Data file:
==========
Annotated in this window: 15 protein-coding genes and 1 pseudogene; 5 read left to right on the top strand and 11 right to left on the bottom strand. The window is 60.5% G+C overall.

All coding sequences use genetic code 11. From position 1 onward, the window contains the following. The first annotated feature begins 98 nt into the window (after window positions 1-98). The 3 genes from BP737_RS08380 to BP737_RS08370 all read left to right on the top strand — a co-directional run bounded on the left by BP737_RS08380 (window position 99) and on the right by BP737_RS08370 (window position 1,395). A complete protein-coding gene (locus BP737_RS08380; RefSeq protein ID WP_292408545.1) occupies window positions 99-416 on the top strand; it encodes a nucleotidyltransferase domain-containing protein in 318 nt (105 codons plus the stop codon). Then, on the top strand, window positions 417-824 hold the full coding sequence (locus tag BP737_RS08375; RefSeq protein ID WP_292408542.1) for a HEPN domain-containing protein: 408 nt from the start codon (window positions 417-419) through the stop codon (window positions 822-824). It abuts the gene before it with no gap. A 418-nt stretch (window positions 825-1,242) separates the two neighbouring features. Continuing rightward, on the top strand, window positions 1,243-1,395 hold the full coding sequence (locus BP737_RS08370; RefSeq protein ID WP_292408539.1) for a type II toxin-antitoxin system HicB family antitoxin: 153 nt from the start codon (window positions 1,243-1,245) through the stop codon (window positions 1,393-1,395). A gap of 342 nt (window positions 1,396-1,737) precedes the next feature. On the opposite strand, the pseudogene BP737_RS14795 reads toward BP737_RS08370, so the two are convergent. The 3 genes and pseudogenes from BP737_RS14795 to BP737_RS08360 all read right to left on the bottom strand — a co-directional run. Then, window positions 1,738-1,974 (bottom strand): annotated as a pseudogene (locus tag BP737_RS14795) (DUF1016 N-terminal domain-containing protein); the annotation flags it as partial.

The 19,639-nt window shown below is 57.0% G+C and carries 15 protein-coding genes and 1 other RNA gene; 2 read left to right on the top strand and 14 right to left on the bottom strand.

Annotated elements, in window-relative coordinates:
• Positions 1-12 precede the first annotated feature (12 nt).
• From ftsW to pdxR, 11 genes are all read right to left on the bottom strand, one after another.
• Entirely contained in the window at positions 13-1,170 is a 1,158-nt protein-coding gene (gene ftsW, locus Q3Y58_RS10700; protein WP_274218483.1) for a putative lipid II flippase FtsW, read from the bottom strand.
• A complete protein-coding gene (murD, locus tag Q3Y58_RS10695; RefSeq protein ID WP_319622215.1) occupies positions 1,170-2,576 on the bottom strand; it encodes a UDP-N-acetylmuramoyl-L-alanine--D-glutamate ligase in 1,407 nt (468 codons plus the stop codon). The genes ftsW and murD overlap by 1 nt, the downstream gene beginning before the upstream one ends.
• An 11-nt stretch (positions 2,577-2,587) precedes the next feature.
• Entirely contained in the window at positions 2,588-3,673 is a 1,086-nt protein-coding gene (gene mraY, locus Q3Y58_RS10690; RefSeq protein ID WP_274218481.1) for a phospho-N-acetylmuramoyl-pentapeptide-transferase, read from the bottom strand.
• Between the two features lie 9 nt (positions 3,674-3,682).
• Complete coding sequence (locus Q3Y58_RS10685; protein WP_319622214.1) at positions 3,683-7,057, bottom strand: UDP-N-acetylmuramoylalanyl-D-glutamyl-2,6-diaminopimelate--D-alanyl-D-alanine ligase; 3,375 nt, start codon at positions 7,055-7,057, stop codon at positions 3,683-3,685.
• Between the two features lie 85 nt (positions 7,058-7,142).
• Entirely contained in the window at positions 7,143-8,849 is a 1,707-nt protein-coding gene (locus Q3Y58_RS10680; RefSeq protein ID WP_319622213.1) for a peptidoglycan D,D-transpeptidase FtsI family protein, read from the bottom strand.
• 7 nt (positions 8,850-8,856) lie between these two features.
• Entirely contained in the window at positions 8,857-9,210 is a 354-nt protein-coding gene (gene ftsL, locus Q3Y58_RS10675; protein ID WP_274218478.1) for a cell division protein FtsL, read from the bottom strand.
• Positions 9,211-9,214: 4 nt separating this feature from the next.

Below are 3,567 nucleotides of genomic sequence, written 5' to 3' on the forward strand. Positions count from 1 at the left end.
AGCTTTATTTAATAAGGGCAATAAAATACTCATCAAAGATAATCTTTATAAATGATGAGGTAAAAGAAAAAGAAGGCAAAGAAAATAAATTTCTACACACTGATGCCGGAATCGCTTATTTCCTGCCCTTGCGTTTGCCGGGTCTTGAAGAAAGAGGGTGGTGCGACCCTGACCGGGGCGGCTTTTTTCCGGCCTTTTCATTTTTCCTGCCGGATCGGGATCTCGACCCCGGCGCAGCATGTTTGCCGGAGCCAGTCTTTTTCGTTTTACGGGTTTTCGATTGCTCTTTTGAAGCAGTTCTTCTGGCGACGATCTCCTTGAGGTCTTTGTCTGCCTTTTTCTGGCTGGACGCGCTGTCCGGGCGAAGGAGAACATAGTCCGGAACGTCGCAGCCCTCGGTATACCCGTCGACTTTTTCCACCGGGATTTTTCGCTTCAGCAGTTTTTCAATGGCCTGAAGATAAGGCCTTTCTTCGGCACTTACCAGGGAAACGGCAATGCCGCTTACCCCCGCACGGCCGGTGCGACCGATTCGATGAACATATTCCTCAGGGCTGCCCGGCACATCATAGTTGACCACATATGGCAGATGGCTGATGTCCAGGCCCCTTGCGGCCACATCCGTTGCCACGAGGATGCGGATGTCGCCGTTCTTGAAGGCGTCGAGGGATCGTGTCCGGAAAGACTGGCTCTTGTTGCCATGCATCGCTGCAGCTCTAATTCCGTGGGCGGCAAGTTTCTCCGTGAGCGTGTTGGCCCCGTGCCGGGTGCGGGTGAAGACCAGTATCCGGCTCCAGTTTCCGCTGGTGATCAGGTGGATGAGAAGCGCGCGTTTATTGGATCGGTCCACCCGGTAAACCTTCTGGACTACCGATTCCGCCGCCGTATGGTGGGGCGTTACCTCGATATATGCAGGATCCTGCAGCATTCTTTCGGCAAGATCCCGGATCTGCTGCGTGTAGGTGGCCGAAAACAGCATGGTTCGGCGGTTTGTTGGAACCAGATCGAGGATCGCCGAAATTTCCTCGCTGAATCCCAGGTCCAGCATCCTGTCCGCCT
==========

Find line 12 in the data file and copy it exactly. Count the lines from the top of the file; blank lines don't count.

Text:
• Complete coding sequence (locus Q3Y58_RS10685; protein WP_319622214.1) at positions 3,683-7,057, bottom strand: UDP-N-acetylmuramoylalanyl-D-glutamyl-2,6-diaminopimelate--D-alanyl-D-alanine ligase; 3,375 nt, start codon at positions 7,055-7,057, stop codon at positions 3,683-3,685.